Pioneering lesbian activist Phyllis Lyon has died at 95 of natural causes.

California Governor Gavin Newsom, who as mayor of San Francisco officiated her wedding to her late wife Del Martin in 2008, shared the news on Twitter.

“Phyllis and Del were the manifestation of love and devotion,” Newsom wrote. “Yet for over 50 years they were denied the right to say 2 extraordinary words: I do.”

“Phyllis – it was the honor of a lifetime to marry you and Del. Your courage changed the course of history. Rest in Peace my dear friend,” he added.

Lyon and Martin moved in together in 1953, three years after they met. Together they founded the Daughters of Bilitis (DOB), the first social and political organization for lesbians in the United States, in 1955. The group put out The Ladder, the first nationally distributed lesbian publication in the United States. Lyon and Martin became the first lesbian couple to join the National Organization for Women (NOW).

In the late 1960s and 70s, the women used their influence to decriminalize homosexuality in California.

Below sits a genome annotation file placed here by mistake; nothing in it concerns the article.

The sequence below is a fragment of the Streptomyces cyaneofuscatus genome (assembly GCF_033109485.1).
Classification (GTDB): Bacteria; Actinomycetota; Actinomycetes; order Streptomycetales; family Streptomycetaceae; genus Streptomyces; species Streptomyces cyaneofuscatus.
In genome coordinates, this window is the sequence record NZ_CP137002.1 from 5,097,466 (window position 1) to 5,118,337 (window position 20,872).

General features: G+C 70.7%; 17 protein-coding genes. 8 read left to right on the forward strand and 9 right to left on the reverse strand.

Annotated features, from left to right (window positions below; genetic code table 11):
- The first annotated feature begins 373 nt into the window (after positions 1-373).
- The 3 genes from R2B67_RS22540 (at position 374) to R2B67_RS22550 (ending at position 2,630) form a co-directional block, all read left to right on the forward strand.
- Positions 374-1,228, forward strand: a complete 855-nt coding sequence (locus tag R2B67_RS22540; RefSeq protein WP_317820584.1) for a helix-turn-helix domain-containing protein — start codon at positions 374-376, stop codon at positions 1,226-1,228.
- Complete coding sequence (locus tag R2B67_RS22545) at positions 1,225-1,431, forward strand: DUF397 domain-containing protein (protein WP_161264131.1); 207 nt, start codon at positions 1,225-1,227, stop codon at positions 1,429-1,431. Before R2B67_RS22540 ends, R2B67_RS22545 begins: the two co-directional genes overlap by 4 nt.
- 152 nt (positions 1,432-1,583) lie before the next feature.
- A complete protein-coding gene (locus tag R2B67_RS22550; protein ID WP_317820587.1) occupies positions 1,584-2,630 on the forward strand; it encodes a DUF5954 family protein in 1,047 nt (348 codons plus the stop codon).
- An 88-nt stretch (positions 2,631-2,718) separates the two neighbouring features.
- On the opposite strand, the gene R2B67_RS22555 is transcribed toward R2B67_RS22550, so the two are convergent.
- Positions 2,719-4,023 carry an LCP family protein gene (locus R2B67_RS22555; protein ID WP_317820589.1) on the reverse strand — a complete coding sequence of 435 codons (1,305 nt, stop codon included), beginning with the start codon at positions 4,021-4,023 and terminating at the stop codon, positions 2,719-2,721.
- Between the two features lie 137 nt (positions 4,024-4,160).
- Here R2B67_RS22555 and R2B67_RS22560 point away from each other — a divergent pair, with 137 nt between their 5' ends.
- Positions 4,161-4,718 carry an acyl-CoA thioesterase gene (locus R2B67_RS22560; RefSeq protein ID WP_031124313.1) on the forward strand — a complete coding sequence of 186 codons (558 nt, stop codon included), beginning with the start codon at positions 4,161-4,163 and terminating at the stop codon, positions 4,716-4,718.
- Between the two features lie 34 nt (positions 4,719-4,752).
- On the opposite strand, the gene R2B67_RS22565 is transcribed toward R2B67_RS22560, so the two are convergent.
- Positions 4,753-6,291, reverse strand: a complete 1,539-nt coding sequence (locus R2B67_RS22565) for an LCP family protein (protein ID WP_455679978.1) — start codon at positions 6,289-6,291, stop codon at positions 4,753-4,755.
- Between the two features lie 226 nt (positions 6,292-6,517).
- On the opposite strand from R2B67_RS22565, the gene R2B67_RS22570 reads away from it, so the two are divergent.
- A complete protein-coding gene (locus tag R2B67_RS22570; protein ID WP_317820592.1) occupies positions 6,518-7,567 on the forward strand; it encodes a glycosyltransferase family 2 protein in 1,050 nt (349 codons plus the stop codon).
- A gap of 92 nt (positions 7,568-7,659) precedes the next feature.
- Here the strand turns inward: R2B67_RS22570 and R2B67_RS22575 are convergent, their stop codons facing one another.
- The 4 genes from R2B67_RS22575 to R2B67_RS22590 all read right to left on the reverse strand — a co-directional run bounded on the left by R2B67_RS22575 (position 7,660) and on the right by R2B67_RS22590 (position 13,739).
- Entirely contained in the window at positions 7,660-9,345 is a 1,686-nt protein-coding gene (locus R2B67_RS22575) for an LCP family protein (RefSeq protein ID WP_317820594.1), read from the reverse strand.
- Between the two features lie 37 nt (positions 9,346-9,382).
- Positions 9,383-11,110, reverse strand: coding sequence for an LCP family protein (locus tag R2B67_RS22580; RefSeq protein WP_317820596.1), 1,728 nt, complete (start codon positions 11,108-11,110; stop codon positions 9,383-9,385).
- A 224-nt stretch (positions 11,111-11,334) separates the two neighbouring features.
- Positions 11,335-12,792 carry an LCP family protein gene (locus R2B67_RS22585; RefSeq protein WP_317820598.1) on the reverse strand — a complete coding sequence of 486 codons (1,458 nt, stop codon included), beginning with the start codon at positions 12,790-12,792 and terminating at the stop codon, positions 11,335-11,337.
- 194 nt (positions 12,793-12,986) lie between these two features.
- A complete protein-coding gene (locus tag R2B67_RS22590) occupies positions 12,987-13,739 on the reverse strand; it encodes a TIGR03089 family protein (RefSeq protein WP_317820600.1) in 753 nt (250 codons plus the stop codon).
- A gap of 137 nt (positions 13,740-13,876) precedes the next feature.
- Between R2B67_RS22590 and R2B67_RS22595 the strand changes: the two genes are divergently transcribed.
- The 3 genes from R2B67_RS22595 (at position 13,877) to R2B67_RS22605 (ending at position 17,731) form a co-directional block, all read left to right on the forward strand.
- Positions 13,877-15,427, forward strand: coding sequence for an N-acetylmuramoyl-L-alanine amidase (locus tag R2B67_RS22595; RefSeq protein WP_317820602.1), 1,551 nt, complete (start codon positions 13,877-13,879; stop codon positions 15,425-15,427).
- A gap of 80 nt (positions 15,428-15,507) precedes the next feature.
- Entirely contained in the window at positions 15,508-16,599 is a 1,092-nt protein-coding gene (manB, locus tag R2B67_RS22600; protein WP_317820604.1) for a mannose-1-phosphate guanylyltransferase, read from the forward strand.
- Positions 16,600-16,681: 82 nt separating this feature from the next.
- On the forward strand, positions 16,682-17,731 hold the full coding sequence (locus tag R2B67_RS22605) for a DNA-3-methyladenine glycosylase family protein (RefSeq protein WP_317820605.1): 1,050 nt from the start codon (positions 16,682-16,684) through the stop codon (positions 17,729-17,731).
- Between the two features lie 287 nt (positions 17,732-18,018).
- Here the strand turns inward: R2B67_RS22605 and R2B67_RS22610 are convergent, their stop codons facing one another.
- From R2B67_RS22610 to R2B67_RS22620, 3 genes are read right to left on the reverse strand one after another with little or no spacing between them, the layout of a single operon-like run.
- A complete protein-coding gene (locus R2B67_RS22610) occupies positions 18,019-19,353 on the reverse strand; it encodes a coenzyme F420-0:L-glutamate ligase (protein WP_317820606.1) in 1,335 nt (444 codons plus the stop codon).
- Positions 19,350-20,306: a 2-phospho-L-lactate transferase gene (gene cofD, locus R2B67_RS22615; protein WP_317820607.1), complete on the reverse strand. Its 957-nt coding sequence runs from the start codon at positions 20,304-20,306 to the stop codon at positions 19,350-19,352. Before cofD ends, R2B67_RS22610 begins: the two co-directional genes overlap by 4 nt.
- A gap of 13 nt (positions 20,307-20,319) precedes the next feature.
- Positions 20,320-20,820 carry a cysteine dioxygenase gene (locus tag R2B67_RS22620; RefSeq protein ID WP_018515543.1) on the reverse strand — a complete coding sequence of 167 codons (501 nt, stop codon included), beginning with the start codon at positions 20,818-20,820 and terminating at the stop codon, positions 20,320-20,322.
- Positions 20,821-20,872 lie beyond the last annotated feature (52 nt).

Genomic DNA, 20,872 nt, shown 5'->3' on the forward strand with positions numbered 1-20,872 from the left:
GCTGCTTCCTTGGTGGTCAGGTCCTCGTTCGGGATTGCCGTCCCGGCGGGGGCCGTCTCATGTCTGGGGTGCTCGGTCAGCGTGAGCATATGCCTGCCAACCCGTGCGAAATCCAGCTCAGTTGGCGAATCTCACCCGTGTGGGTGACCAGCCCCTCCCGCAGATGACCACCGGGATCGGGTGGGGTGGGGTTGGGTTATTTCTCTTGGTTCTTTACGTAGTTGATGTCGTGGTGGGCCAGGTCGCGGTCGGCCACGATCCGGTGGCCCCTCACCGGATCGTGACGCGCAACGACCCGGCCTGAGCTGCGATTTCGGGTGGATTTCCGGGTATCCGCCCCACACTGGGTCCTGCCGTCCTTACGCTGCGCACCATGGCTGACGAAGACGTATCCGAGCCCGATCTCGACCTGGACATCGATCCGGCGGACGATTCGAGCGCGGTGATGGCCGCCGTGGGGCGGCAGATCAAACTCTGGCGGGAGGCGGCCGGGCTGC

In 2004, then-Mayor Gavin Newsom ordered San Francisco to begin marrying gay and lesbian couples. Lyon and Martin were the first to wed. But that marriage was voided by the California Supreme Court. In 2008, the California Supreme Court legalized same-sex marriage and the couple was married again in a ceremony presided by Newsom, becoming the first same-sex couple to marry in San Francisco after it was legalized statewide.

“This is an extraordinary moment in history,” Newsom said in marrying the couple. “I think today, marriage as an institution has been strengthened.”

Martin died two months after her wedding. She was 87 at the time.

California State Senator Scott Weiner, chairman of the LGBTQ caucus, said in a tweet that Lyon and Martin “played a crucial role [in] winning the rights & dignity our community now enjoys. We owe Phyllis intense gratitude & love for her work.”